You see it again and again: Six Sigma versus Innovation. The latest issue of IN tackles that issue with an indepth look by Brian Hindo at how 3M lost much of its creativity in search of process efficiency and how it got it back.
Some companies—Bank of America, Starwood and others—appear to have found that balance between efficiency and creativity but it’s rare and difficult to achieve. Sometimes they have to double-track the two processes and then link them up somewhere in the organization.
In the past, cost cutting and quality control gave companies a competitive edge. Now they need something more. But managers trained in Six Sigma, which aims to reduce risk and variability, have a difficult time embracing design thinking and innovation because they aim to raise risk and increase variability. Managing that higher risk and variability requires new skills and talents that many sitting managers just don’t have.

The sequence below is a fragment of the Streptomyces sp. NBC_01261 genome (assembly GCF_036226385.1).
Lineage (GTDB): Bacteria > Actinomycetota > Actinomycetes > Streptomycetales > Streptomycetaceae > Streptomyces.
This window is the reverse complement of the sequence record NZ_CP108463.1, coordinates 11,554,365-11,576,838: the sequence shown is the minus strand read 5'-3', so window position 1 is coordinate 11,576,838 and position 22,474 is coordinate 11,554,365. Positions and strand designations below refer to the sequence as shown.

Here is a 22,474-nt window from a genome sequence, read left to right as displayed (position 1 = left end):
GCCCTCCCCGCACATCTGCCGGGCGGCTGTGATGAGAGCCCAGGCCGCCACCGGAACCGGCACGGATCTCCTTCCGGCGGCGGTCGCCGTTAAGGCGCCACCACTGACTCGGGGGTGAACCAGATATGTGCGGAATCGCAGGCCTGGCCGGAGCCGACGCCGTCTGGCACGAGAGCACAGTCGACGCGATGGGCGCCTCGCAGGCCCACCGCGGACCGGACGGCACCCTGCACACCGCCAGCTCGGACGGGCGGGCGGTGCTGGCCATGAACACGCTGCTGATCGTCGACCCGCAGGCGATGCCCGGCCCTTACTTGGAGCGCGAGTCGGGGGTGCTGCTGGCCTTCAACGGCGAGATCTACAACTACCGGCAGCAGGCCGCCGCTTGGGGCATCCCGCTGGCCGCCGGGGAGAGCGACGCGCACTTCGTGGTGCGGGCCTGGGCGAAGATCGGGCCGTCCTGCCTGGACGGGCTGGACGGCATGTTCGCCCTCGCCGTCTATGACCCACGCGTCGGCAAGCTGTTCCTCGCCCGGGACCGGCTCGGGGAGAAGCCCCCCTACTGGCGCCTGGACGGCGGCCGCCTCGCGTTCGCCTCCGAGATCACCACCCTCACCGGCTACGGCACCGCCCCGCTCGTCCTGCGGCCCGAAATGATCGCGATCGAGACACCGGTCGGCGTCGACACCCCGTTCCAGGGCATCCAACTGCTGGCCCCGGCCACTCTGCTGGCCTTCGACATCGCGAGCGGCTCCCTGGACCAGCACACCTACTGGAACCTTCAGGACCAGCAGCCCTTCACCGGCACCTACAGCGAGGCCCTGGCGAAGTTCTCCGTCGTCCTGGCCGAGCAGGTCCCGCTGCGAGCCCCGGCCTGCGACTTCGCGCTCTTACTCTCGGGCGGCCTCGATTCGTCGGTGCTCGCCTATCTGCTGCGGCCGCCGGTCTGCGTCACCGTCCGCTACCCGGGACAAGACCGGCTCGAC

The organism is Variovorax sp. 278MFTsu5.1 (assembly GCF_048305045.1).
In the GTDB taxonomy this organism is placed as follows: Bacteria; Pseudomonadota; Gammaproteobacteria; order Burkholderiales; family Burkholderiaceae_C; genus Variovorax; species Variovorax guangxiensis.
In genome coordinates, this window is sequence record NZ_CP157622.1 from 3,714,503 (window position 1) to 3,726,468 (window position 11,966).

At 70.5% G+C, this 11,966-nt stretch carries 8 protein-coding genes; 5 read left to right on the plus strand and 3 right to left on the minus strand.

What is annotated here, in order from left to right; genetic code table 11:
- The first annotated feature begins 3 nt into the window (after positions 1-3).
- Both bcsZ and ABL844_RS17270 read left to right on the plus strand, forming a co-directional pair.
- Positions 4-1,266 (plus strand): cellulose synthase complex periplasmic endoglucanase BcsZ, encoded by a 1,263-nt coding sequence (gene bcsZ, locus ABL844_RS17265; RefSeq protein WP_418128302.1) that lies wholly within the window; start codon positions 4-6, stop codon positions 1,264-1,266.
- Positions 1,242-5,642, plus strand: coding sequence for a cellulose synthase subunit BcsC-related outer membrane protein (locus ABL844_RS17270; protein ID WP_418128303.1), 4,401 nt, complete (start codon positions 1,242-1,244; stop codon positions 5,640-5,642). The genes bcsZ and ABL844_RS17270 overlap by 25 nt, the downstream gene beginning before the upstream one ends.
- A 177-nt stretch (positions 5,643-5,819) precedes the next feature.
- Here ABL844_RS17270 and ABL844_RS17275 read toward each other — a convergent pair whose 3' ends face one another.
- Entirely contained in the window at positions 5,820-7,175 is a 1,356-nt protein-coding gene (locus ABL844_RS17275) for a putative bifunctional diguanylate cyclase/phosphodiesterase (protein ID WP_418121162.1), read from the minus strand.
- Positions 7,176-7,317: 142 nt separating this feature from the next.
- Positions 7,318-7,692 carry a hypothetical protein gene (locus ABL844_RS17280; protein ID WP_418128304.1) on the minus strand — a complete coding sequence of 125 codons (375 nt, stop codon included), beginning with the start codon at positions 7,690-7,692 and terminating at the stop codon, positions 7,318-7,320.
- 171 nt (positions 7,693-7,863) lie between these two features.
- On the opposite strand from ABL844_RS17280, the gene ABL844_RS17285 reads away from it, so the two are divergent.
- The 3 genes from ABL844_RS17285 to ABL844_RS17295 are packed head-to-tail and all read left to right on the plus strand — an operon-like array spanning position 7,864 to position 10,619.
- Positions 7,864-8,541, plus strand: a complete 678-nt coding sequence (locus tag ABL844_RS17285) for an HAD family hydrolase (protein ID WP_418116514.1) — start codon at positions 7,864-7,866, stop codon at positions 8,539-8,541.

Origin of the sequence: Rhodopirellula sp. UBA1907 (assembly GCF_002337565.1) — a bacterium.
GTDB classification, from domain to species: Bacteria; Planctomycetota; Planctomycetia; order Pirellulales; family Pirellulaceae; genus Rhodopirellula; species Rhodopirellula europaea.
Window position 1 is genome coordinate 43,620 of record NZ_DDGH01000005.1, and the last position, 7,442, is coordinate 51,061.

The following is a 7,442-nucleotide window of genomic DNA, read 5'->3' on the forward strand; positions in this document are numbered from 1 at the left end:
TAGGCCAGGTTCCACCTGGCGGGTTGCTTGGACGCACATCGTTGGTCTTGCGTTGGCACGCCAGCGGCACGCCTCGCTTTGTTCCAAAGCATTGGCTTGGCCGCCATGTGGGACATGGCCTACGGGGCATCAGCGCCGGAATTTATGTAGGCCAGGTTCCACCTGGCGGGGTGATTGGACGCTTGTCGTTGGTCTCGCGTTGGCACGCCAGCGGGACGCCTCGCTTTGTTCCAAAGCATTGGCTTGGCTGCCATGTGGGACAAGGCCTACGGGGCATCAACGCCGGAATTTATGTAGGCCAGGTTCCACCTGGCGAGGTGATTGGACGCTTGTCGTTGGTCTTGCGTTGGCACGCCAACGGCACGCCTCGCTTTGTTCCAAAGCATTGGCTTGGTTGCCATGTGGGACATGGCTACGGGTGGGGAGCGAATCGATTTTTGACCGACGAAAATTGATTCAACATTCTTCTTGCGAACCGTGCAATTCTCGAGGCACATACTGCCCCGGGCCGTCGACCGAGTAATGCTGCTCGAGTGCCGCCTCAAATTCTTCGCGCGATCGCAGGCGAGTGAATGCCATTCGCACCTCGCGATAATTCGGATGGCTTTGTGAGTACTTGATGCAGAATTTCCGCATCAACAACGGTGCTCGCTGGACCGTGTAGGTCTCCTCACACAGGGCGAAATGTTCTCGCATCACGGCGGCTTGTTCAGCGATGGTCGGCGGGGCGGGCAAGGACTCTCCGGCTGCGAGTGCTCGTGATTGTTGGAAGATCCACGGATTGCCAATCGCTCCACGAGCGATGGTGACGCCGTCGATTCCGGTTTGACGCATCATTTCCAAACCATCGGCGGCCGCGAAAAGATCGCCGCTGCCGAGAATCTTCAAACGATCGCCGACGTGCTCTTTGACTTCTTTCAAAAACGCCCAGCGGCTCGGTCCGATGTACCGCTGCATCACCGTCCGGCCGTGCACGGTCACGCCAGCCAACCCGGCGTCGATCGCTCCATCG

The 3M story is an in-depth look at this conundrum, which may be the most important facing business culture today.
Want to stop talking about innovation and learn how to make it work for you? Bruce Nussbaum takes you deep into the latest thinking about innovation and design with daily scoops, provocative perspectives and case studies. Nussbaum is at the center of a global conversation on the growing discipline of innovation and the deepening field of design thinking. Read him to discover what social networking works—and what doesn’t. Discover where service innovation is going and how experience design is shaping up. Learn which schools are graduating the most creative talent and which consulting firms are the hottest. And get his take on what the smartest companies are doing in the U.S., Asia and Europe, far ahead of the pack.